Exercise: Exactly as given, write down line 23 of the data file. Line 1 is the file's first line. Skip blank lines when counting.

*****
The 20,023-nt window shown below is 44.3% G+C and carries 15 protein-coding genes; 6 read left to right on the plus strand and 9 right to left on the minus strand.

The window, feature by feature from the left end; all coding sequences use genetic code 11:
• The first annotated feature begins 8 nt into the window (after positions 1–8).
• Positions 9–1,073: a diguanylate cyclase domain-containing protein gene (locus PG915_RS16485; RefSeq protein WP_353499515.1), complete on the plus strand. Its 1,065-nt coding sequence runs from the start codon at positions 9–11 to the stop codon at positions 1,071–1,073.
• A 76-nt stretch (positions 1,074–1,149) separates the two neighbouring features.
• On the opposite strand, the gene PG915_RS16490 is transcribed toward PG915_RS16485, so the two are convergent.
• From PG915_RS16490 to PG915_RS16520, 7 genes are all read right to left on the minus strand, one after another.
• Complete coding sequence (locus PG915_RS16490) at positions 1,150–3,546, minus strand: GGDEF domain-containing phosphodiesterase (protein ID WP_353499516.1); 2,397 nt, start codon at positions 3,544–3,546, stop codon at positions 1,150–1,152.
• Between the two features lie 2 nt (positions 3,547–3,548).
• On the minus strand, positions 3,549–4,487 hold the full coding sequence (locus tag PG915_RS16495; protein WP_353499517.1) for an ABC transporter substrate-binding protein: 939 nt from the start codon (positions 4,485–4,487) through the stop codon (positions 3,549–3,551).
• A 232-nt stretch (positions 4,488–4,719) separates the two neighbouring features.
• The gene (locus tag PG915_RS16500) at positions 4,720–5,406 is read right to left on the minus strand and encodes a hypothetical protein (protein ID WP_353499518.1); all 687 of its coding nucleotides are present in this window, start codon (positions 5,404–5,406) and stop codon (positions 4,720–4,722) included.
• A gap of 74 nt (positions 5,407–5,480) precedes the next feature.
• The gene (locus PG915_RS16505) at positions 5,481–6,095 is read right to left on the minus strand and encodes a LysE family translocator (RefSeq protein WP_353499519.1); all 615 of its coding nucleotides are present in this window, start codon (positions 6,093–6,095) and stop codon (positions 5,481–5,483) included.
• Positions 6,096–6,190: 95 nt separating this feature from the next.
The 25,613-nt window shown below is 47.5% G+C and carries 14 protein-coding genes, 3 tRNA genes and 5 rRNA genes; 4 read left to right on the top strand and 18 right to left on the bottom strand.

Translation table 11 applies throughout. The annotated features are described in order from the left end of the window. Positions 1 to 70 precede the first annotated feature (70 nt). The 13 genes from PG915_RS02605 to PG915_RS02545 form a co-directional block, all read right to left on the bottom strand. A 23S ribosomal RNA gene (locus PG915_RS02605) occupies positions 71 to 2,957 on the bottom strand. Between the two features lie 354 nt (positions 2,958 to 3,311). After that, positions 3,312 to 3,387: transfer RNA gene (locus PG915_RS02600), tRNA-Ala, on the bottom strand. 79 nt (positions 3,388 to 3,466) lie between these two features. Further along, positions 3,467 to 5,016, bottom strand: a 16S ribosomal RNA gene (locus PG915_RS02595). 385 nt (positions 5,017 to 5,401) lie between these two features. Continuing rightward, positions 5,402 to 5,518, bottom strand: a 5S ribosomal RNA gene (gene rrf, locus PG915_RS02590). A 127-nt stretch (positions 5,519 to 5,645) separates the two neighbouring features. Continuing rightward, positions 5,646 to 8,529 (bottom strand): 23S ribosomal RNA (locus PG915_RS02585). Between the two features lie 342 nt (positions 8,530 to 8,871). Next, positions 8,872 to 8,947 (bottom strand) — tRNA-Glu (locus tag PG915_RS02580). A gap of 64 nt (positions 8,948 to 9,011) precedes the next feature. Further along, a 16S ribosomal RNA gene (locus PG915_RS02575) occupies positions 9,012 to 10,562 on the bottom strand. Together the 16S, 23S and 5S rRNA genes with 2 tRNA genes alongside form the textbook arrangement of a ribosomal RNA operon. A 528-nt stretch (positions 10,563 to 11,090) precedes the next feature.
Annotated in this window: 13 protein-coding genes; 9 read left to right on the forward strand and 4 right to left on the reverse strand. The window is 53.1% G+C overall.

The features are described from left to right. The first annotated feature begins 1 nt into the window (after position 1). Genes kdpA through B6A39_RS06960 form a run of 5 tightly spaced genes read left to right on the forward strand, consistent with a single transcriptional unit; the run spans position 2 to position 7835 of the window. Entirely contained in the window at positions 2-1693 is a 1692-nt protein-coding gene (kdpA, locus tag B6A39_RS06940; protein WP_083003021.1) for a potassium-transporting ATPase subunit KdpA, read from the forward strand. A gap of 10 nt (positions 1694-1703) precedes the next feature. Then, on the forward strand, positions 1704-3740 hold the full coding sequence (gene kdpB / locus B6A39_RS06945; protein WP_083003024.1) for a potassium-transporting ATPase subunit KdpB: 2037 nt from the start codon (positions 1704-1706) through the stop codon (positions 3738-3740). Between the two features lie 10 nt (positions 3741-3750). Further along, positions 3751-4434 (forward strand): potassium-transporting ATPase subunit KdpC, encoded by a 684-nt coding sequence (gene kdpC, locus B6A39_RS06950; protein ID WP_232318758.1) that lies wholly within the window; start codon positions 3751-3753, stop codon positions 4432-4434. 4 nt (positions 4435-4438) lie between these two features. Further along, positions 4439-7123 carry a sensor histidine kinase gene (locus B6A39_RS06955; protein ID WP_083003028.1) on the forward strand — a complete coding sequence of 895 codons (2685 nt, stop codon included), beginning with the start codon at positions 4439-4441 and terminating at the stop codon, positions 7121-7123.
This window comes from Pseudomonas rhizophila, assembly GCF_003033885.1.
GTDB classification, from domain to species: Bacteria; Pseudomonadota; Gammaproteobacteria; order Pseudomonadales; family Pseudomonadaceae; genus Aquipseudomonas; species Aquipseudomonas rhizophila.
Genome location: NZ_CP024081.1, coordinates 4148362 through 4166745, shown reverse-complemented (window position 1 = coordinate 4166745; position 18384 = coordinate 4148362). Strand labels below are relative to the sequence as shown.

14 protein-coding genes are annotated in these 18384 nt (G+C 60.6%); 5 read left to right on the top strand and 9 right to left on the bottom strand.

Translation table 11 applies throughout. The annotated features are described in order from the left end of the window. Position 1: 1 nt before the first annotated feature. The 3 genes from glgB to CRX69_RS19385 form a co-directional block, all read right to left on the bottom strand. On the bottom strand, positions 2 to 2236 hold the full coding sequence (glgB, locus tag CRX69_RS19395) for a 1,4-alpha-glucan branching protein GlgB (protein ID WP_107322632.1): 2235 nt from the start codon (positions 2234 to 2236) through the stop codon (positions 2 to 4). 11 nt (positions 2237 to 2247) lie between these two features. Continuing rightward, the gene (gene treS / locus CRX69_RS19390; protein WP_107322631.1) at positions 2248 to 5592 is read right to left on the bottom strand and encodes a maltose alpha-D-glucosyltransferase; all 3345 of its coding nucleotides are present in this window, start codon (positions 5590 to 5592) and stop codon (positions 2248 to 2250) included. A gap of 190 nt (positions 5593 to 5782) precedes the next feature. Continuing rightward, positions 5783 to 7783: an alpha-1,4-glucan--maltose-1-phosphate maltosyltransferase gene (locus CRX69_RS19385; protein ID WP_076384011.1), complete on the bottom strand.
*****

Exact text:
14 protein-coding genes are annotated in these 18384 nt (G+C 60.6%); 5 read left to right on the top strand and 9 right to left on the bottom strand.